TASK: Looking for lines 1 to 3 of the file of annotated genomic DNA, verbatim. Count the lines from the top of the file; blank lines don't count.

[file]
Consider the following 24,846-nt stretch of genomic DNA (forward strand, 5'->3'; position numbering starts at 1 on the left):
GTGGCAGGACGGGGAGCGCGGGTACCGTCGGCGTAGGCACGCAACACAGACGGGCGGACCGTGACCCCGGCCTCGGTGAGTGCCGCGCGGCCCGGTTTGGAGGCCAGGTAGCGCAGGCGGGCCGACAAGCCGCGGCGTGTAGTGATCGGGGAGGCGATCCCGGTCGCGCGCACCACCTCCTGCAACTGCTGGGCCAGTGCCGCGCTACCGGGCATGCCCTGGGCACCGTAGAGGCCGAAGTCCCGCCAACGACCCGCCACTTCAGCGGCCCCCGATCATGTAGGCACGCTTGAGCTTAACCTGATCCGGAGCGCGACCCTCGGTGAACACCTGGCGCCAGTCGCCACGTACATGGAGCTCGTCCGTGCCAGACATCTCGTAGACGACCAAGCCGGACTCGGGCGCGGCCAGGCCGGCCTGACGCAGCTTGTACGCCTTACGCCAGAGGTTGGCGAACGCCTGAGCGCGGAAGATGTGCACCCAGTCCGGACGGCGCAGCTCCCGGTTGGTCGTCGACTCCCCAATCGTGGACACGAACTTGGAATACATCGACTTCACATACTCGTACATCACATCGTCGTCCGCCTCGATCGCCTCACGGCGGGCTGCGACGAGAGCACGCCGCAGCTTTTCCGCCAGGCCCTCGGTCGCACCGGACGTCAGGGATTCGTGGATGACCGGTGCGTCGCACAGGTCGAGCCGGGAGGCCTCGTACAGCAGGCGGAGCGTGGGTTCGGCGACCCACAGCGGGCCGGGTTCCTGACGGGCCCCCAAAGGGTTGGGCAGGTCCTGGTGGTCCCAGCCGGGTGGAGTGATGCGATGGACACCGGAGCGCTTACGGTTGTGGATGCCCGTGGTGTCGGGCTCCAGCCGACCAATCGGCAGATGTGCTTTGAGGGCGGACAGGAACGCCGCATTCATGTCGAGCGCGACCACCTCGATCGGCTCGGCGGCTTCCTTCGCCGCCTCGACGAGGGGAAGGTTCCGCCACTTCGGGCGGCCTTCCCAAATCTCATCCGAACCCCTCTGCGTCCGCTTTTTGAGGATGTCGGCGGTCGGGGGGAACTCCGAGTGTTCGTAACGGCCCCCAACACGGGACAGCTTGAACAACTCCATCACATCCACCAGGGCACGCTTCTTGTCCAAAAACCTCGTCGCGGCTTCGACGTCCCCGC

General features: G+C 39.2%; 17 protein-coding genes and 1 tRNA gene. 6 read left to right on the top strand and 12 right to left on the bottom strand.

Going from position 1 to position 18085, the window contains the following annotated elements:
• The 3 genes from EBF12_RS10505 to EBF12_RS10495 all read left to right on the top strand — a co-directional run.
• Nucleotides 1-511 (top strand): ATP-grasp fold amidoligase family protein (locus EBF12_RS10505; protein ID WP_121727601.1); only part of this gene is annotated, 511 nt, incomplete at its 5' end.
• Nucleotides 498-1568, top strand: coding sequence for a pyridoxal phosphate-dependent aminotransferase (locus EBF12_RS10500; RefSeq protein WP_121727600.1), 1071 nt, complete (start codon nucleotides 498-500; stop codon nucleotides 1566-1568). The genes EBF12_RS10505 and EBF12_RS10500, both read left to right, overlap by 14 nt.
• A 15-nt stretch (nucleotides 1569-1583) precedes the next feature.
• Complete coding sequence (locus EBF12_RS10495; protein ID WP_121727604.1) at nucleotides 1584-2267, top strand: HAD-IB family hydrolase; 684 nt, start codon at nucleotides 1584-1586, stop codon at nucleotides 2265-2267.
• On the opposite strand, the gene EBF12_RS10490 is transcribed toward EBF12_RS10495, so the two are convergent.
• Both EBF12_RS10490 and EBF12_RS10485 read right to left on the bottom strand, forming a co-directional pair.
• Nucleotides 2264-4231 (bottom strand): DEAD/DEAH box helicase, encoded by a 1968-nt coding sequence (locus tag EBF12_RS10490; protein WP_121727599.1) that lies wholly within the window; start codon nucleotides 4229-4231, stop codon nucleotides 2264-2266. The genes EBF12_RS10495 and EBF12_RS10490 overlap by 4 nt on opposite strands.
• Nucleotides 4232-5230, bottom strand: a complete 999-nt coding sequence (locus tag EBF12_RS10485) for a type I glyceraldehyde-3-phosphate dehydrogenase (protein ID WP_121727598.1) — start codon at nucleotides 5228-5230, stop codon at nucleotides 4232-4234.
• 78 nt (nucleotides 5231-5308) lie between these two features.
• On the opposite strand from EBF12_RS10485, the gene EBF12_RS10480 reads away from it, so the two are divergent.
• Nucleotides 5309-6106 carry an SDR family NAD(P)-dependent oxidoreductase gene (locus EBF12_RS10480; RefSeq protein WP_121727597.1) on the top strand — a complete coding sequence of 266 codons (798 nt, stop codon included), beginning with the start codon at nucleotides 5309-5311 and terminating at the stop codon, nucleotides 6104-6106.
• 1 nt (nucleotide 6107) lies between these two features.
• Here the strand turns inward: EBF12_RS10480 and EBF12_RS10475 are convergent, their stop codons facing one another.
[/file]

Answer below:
Consider the following 24,846-nt stretch of genomic DNA (forward strand, 5'->3'; position numbering starts at 1 on the left):
GTGGCAGGACGGGGAGCGCGGGTACCGTCGGCGTAGGCACGCAACACAGACGGGCGGACCGTGACCCCGGCCTCGGTGAGTGCCGCGCGGCCCGGTTTGGAGGCCAGGTAGCGCAGGCGGGCCGACAAGCCGCGGCGTGTAGTGATCGGGGAGGCGATCCCGGTCGCGCGCACCACCTCCTGCAACTGCTGGGCCAGTGCCGCGCTACCGGGCATGCCCTGGGCACCGTAGAGGCCGAAGTCCCGCCAACGACCCGCCACTTCAGCGGCCCCCGATCATGTAGGCACGCTTGAGCTTAACCTGATCCGGAGCGCGACCCTCGGTGAACACCTGGCGCCAGTCGCCACGTACATGGAGCTCGTCCGTGCCAGACATCTCGTAGACGACCAAGCCGGACTCGGGCGCGGCCAGGCCGGCCTGACGCAGCTTGTACGCCTTACGCCAGAGGTTGGCGAACGCCTGAGCGCGGAAGATGTGCACCCAGTCCGGACGGCGCAGCTCCCGGTTGGTCGTCGACTCCCCAATCGTGGACACGAACTTGGAATACATCGACTTCACATACTCGTACATCACATCGTCGTCCGCCTCGATCGCCTCACGGCGGGCTGCGACGAGAGCACGCCGCAGCTTTTCCGCCAGGCCCTCGGTCGCACCGGACGTCAGGGATTCGTGGATGACCGGTGCGTCGCACAGGTCGAGCCGGGAGGCCTCGTACAGCAGGCGGAGCGTGGGTTCGGCGACCCACAGCGGGCCGGGTTCCTGACGGGCCCCCAAAGGGTTGGGCAGGTCCTGGTGGTCCCAGCCGGGTGGAGTGATGCGATGGACACCGGAGCGCTTACGGTTGTGGATGCCCGTGGTGTCGGGCTCCAGCCGACCAATCGGCAGATGTGCTTTGAGGGCGGACAGGAACGCCGCATTCATGTCGAGCGCGACCACCTCGATCGGCTCGGCGGCTTCCTTCGCCGCCTCGACGAGGGGAAGGTTCCGCCACTTCGGGCGGCCTTCCCAAATCTCATCCGAACCCCTCTGCGTCCGCTTTTTGAGGATGTCGGCGGTCGGGGGGAACTCCGAGTGTTCGTAACGGCCCCCAACACGGGACAGCTTGAACAACTCCATCACATCCACCAGGGCACGCTTCTTGTCCAAAAACCTCGTCGCGGCTTCGACGTCCCCGC

General features: G+C 39.2%; 17 protein-coding genes and 1 tRNA gene. 6 read left to right on the top strand and 12 right to left on the bottom strand.